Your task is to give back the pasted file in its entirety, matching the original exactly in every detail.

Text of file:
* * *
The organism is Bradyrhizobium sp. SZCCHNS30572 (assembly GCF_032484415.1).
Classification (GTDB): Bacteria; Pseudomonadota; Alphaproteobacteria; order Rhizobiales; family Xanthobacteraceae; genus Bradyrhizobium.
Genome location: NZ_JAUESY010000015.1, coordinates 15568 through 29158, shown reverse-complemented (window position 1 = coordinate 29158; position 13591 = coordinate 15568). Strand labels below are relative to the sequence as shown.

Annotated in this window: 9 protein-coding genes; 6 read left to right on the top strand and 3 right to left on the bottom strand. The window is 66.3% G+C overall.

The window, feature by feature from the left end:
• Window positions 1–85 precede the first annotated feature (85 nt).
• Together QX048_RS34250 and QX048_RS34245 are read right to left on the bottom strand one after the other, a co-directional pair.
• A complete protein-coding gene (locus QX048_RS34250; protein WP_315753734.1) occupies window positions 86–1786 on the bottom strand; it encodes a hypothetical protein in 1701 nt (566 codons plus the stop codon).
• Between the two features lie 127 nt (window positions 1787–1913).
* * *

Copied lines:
The organism is Bradyrhizobium sp. SZCCHNS30572 (assembly GCF_032484415.1).
Classification (GTDB): Bacteria; Pseudomonadota; Alphaproteobacteria; order Rhizobiales; family Xanthobacteraceae; genus Bradyrhizobium.
Genome location: NZ_JAUESY010000015.1, coordinates 15568 through 29158, shown reverse-complemented (window position 1 = coordinate 29158; position 13591 = coordinate 15568). Strand labels below are relative to the sequence as shown.

Annotated in this window: 9 protein-coding genes; 6 read left to right on the top strand and 3 right to left on the bottom strand. The window is 66.3% G+C overall.

The window, feature by feature from the left end:
• Window positions 1–85 precede the first annotated feature (85 nt).
• Together QX048_RS34250 and QX048_RS34245 are read right to left on the bottom strand one after the other, a co-directional pair.
• A complete protein-coding gene (locus QX048_RS34250; protein WP_315753734.1) occupies window positions 86–1786 on the bottom strand; it encodes a hypothetical protein in 1701 nt (566 codons plus the stop codon).
• Between the two features lie 127 nt (window positions 1787–1913).